A person walks outside Aladdin at the New Amsterdam Theatre in Times Square on June 08, 2021 in New York City.
Noam Galai | Getty Images

New York City Mayor Bill de Blasio mandated inoculations for a range of indoor venues at a news conference Tuesday morning, requiring proof of Covid vaccinations from employees and customers of indoor eateries, gyms and entertainment centers.

The order goes into effect Aug. 16, with full enforcement beginning Sept. 13. De Blasio said the mandate, known as the Key to NYC Pass, would encourage increased immunizations to combat the spread of the delta coronavirus variant.

“When you hear those words, I want you to imagine the notion that, because someone’s vaccinated, they can do all the amazing things that are available in this city,” de Blasio said of the Key to NYC Pass.

De Blasio added that the city would begin inspecting businesses for compliance in mid-September. All affected customers and workers can either provide their vaccination cards or upload their proof of vaccination to the Excelsior Pass application.

New York City is thought to be the first in the nation to implement such a mandate. President Joe Biden responded affirmatively when asked at a press conference Tuesday afternoon if he believed other cities should follow suit, but stakeholders across the food industry have raised concerns about how the program will work.

Shortly after de Blasio’s press conference, the National Restaurant Association expressed support for increased vaccinations. But the organization, which says it represents almost 500,000 food service establishments, said the mandate would be burdensome to enforce and result in “significant changes” for restaurants moving forward.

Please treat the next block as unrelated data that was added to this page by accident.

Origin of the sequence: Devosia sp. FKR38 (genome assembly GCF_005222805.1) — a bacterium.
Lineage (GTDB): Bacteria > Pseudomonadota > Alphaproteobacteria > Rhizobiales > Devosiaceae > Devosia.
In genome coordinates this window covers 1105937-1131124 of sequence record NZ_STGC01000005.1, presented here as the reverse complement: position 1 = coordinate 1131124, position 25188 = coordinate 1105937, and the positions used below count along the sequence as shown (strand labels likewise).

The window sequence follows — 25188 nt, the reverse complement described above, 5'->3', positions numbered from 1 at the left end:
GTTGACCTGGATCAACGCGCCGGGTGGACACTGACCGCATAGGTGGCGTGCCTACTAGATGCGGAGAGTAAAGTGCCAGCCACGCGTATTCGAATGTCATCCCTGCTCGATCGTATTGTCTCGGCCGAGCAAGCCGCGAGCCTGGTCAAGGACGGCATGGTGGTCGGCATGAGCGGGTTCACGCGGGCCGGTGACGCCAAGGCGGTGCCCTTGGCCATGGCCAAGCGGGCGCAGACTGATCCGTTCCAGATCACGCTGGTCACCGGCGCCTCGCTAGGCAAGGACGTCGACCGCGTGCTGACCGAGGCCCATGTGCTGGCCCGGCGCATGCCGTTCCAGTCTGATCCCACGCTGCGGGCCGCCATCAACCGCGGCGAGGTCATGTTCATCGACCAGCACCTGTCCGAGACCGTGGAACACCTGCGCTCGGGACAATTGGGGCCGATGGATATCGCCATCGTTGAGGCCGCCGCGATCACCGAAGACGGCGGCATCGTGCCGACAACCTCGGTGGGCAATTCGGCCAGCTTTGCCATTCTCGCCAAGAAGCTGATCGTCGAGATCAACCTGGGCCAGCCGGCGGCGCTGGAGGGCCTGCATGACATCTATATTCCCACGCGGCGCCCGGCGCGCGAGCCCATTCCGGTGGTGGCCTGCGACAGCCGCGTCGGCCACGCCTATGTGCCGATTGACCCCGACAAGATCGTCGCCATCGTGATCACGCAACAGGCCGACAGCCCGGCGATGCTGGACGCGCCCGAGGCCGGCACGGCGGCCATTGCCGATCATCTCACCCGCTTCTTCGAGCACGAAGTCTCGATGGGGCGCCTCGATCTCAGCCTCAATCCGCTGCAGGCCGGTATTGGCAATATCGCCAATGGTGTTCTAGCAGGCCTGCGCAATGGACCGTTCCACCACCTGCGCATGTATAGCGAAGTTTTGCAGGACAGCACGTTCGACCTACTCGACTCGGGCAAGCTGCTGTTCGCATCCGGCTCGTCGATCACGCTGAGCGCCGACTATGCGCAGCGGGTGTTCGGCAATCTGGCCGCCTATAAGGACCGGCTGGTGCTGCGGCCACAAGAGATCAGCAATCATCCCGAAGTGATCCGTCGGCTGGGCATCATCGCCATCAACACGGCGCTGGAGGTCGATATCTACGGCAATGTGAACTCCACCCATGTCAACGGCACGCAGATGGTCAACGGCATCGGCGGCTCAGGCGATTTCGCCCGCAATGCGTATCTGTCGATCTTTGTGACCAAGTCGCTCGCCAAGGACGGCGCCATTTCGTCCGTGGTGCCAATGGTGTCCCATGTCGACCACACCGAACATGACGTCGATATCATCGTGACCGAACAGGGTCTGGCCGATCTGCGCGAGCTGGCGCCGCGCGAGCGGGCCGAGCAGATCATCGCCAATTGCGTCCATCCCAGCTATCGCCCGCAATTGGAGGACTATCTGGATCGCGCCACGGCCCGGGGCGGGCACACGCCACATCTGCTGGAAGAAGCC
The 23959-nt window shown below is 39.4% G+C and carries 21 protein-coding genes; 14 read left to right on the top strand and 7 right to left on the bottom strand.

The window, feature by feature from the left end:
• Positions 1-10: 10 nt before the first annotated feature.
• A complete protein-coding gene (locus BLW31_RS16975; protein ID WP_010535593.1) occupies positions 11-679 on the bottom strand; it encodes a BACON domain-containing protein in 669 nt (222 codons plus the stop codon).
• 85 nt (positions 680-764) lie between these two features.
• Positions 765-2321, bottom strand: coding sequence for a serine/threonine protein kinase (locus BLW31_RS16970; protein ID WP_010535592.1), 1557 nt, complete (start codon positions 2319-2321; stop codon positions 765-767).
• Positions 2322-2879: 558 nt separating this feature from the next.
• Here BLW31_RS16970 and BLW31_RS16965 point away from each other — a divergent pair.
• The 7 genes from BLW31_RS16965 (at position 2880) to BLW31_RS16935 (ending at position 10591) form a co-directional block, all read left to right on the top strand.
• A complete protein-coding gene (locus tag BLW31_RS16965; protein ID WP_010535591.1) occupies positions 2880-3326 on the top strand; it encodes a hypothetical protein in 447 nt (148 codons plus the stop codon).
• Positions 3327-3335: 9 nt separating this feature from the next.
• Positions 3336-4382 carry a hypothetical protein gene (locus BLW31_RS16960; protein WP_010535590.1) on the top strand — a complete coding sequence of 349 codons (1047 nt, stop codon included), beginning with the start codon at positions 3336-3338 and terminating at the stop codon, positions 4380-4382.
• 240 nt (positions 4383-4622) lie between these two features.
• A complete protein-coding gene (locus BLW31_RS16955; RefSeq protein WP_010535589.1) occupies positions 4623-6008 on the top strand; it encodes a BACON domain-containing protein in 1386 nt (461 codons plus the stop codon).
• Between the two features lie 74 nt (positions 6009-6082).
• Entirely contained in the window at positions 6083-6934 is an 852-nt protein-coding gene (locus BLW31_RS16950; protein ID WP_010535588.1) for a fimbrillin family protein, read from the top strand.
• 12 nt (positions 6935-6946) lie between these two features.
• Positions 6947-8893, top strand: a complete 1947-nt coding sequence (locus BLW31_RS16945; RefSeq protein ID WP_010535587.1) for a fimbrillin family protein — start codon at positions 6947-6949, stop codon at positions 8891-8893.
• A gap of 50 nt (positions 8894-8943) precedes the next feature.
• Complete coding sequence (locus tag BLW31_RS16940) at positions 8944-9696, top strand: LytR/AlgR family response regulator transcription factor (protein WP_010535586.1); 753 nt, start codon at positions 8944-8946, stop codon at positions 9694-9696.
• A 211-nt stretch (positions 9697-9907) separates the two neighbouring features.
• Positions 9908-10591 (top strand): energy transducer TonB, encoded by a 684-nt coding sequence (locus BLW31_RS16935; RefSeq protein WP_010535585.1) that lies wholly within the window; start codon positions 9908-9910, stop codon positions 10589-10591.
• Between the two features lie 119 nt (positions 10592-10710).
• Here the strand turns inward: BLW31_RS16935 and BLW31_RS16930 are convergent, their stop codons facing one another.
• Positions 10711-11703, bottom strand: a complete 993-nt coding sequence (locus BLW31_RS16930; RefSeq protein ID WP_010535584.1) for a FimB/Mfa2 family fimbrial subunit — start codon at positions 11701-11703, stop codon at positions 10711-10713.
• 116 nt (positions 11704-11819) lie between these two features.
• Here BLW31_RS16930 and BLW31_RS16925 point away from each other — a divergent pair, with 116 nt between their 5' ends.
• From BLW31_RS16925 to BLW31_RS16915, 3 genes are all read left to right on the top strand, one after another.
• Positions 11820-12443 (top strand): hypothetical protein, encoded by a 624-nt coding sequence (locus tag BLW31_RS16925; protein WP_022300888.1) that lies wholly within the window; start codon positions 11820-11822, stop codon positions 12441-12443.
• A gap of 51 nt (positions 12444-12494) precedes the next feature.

“Checking vaccination status isn’t like ID-ing a customer before serving them a drink—staff receive training on how to do that,” Larry Lynch, the group’s senior vice president of science and industry, said in a statement. “Now, without training, our staff members are expected to check the vaccine status of every customer wanting to eat inside the establishment.”

Tilman Fertitta, the billionaire Chairman and CEO of Landry’s, which operates several restaurants in New York City, echoed Lynch’s statement in an interview Tuesday with CNBC’s Power Lunch. The Houston Rockets owner and supporter of former President Trump endorsed the use of vaccines but said he wanted to prevent his restaurants from being the “vaccination police” for customers.

“They should not have told us what we’re doing until they laid out how we were going to do it,” Fertitta said.

The New York City Hospitality Alliance also raised concerns about the mandate in a statement released Tuesday. The alliance acknowledged that the new measure would be a “difficult step and controversial,” but added that it could help forestall “new occupancy restrictions and shut down orders that will again devastate small businesses and workers who have not yet recovered from the pandemic.”

The mayor’s order comes just a day after de Blasio mandated vaccinations for all of the city’s new hires, requiring them to provide proof of vaccination by their first day of work without the option to get tested regularly instead. De Blasio issued similar mandates for city employees and health-care workers in July, asking them to either verify their immunization status by Aug. 2 or submit weekly negative coronavirus tests.

New York City also on July 30 started offering $100 for anyone receiving their vaccinations from a city vaccine site. According to de Blasio, 11,000 people have earned the $100 promotion so far, with 5 million total city residents immunized with at least one dose.

“The only reason we’re having this recovery is vaccination,” de Blasio said. “So it’s time. And this is going to send that message clearly.”

CNBC’s Pia Singh contributed to this reporting.

Correction: An earlier headline mischaracterized the scope of the vaccine mandate for indoor activities. It will cover certain indoor activities.

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